So like watching the hated heel get his comeuppance, there was quite a bit of schadenfreude in seeing Corgan fail. And with 1998’s Adore, Corgan did so in spectacular fashion, bringing his band’s momentum to a screeching halt and ending its run as one of the biggest and most popular alternative rock bands in the world.

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Career Killers: “Cyberpunk” by Billy Idol

As we’ve seen, bad concept albums can kill careers and destroy their creators in the time it takes to throw a CD into the garbage, send it to China to be used for road paving or sell it to a used record store for half-pennies on the dollar.

In Billy Idol’s case, it did that and then some. But it also set the stage for an interesting critical re-evaluation. Was 1993’s Cyberpunk, a bloated concept album about machines, technology and consumerism that also happened to be one of the first major studio releases recorded mostly on the computer, packaged with a floppy disk containing bonus content and marketed via the internet actually ahead of its time?

Yes, it was. Without question.

Content wise, Idol’s musings about technology proved to be prescient, while his recording and marketing methods established a blueprint that almost every artist of the mid-to-late 90s and early 00s would copy and emulate, right down to the bonus floppy (although CD and DVD-ROMs predictably replaced the floppy as the technology became more ubiquitous and affordable).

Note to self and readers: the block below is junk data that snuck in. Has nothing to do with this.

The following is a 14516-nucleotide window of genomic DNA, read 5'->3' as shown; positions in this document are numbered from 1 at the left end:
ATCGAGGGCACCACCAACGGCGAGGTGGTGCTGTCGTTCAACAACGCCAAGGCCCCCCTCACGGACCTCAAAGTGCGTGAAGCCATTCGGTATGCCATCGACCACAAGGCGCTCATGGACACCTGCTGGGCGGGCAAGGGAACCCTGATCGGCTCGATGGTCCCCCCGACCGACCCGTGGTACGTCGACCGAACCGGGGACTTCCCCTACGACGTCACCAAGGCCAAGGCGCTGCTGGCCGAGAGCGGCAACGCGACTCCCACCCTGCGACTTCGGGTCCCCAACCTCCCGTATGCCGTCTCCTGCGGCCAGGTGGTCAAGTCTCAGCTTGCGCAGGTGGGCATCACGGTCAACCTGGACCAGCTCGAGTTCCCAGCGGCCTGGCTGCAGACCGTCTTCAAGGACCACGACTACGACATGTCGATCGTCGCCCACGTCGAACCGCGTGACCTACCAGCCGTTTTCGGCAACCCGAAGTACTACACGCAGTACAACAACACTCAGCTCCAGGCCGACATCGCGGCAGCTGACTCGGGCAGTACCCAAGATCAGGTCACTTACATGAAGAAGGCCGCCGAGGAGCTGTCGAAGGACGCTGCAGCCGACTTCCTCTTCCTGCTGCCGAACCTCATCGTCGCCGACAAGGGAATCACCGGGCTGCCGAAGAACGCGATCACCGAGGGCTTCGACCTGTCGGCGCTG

But that doesn’t mean the album is good or deserved to be successful. And it’s certainly no surprise that it ruined Billy Idol’s career.

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Career Killers: “Turn It Upside Down” by The Spin Doctors

UPDATE (07/06/2021): Thanks to Todd in the Shadows for citing this review in his latest episode of Trainwreckords.

We may remember the 90s as a turbulent period in music, full of angsty grunge and alternative bands like Nirvana, Pearl Jam, Smashing Pumpkins, Alice in Chains, introspective singer-songwriters like Alanis Morissette, Sheryl Crow, Jewel and Sarah McLachlan, gangsta rappers like Dr. Dre, Snoop Dogg, Biggie and 2Pac and superstars going through ironic and/or cynical stages like U2 and R.E.M.

But not everything was doom-and-gloom. Divas like Mariah Carey, Celine Dion, Whitney Houston, Madonna and Shania Twain sold boatloads of records and dominated the pop and album charts. The 90s also brought us the extremely non-ironic and safe-for-mass-consumption Hootie and the Blowfish, who became a cultural phenomenon when they released Cracked Rear View, one of the best-selling debut albums of all time. The decade also saw 80s stars like Bryan Adams, Aerosmith, Bon Jovi and Sting reach even greater heights. Even the hip hop world found room for decidedly non-gangsta acts like The Fugees, PM Dawn, Will Smith, Arrested Development and OutKast. And of course, by the end of the decade, the biggest-selling artists were bubblegum acts and boybands like NSYNC, the Backstreet Boys and Britney Spears.

Then there were the Spin Doctors.

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Career Killers: “Soul Dancing” by Taylor Dayne